Roubini’s Latest Project Syndicate Op-Ed: The Gold Bubble and the Gold Bugs
From Project Syndicate:
NEW YORK – Gold prices have been rising sharply, breaching the $1,000 barrier and in recent weeks rising towards $1,200 an ounce and above. Today’s “gold bugs” argue that the price could top $2,000. But the recent price surge looks suspiciously like a bubble, with the increase only partly justified by economic fundamentals.
Gold prices rise sharply only in two situations: when inflation is high and rising, gold becomes a hedge against inflation; and when there is a risk of a near depression and investors fear for the security of their bank deposits, gold becomes a safe haven.
The last two years fit this pattern. Gold prices started to rise sharply in the first half of 2008, when emerging markets were overheating, commodity prices were rising, and there was concern about rising inflation in high-growth emerging markets. Even that rise was partly a bubble, which collapsed in the second half of 2008, when – after oil reached $145, killing global growth –the world economy fell into recession. As concerns about deflation replaced fear of inflation, gold prices started to fall with the correction in commodity prices.
The second price spike occurred when Lehman Brothers collapsed, leaving investors scared about the safety of their financial assets – including bank deposits. That scare was contained when the G-7 committed to increase guarantees of bank deposits and to backstop the financial system. With panic subsiding towards the end of 2008, gold prices resumed their downward movement. By that time, with the global economy spinning into near-depression, commercial and industrial gold use, and even luxury demand, took a further dive.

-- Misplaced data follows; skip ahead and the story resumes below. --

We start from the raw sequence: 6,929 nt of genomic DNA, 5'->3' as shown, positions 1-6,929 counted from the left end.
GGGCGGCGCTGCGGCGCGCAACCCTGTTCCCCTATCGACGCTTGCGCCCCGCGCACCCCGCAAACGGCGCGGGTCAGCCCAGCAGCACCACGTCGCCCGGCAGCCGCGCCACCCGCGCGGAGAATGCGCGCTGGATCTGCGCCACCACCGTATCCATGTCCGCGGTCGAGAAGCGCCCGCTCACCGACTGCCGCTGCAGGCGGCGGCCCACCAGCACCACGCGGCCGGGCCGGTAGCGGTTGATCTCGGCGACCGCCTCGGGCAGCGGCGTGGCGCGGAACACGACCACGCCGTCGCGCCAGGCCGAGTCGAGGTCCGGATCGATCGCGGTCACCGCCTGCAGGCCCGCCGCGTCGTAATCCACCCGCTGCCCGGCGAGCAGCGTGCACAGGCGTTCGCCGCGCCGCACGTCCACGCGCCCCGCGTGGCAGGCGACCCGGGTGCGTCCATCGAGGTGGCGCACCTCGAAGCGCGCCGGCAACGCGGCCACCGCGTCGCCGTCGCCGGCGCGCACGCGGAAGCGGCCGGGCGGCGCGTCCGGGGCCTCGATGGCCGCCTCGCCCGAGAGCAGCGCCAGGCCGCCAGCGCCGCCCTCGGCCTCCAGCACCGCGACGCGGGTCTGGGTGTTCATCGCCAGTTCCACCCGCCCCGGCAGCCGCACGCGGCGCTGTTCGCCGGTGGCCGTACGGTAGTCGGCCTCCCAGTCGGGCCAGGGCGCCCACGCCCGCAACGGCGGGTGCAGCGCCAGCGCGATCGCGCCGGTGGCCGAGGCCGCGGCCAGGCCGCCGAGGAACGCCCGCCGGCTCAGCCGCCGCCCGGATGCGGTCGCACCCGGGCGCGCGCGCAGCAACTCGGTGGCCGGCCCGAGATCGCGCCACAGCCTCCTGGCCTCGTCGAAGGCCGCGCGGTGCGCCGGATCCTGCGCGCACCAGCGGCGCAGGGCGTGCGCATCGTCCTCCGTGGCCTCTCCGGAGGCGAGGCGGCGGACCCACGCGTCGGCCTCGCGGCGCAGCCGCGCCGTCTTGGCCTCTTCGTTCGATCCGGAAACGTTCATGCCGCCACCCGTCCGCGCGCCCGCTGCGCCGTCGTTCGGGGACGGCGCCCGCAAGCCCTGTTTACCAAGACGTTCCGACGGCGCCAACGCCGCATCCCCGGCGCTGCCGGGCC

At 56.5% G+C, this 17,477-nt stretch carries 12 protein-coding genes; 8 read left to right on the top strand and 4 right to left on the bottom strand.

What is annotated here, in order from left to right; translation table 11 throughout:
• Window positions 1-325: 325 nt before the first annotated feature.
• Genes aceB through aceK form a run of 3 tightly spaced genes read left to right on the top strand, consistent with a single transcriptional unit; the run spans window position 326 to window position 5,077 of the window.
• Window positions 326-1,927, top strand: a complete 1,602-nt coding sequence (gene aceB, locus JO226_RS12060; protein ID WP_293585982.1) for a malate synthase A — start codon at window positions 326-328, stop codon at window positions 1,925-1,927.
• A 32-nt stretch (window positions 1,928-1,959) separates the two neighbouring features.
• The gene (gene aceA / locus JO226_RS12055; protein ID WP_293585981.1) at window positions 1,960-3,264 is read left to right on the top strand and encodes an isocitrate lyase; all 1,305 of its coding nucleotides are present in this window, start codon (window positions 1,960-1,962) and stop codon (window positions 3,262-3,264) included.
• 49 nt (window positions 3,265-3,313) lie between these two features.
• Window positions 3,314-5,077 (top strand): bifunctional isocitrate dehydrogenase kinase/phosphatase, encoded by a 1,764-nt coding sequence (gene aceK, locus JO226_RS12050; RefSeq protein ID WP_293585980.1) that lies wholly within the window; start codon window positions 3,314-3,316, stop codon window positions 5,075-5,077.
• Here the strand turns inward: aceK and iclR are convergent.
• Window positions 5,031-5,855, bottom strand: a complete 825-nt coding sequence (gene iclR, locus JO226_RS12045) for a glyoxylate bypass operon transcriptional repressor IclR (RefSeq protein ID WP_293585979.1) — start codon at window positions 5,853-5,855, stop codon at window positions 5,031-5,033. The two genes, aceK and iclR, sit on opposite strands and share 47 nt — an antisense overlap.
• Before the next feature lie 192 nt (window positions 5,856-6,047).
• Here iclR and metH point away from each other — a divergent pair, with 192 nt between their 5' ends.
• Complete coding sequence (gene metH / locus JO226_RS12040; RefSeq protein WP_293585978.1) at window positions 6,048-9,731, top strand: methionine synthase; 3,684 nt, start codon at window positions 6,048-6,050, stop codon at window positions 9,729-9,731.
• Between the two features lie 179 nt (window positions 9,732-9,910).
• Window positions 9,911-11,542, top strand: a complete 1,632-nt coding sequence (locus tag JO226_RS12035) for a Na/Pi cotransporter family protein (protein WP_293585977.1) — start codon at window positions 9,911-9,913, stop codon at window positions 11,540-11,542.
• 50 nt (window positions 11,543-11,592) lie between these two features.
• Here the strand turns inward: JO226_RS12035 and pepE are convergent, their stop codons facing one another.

Gold rose above $1,000 again in February-March 2009, when it looked like most of the financial system in the United States and Europe might be near insolvency, and that many governments could not guarantee deposits and backstop the financial system, because banks that were too big to fail were also too big to be saved.
That panic subsided – and gold prices started to drift down again – after US banks were subjected to “stress tests,” America’s Troubled Asset Relief Program further backstopped the financial system by removing bad assets from banks’ balance sheets, and the global economy gradually bottomed out.
So, with no near-term risk of inflation or depression, why have gold prices started to rise sharply again in the last few months?
There are several reasons why gold prices are rising, but they suggest a gradual rise with significant risks of a downward correction, rather than a rapid rise towards $2,000, as today’s gold bugs claim.
First, while we are still in a world of global deflation, large, monetized fiscal deficits are fueling concerns over medium-term inflation. Second, a massive wave of liquidity, via easy monetary policy, is chasing assets, including commodities, which may eventually stoke inflation further. Third, dollar-funded carry trades are pushing the US dollar sharply down, and there is an inverse relation between the value of the dollar and the dollar price of commodities: the lower the dollar, the higher the dollar price of oil, energy, and other commodities – including gold.
Fourth, the global supply of gold – both existing and newly produced – is limited, and demand is rising faster than it can be met. Some of this demand is coming from central banks, such as those of India, China, and South Korea. And some of it is coming from private investors, who are using gold as a hedge against what remain low-probability “tail” risks (high inflation and another near-depression caused by a double-dip recession). Indeed, investors increasingly want to hedge against such risks early on. Given the inelastic supply of gold, even a small shift in the portfolios of central banks and private investors towards gold increases its price significantly.
Finally, sovereign risk is rising – consider the troubles faced by investors in Dubai, Greece, and other emerging markets and advanced economies. This has revived concerns that governments may be unable to backstop a too-big-to-save financial system.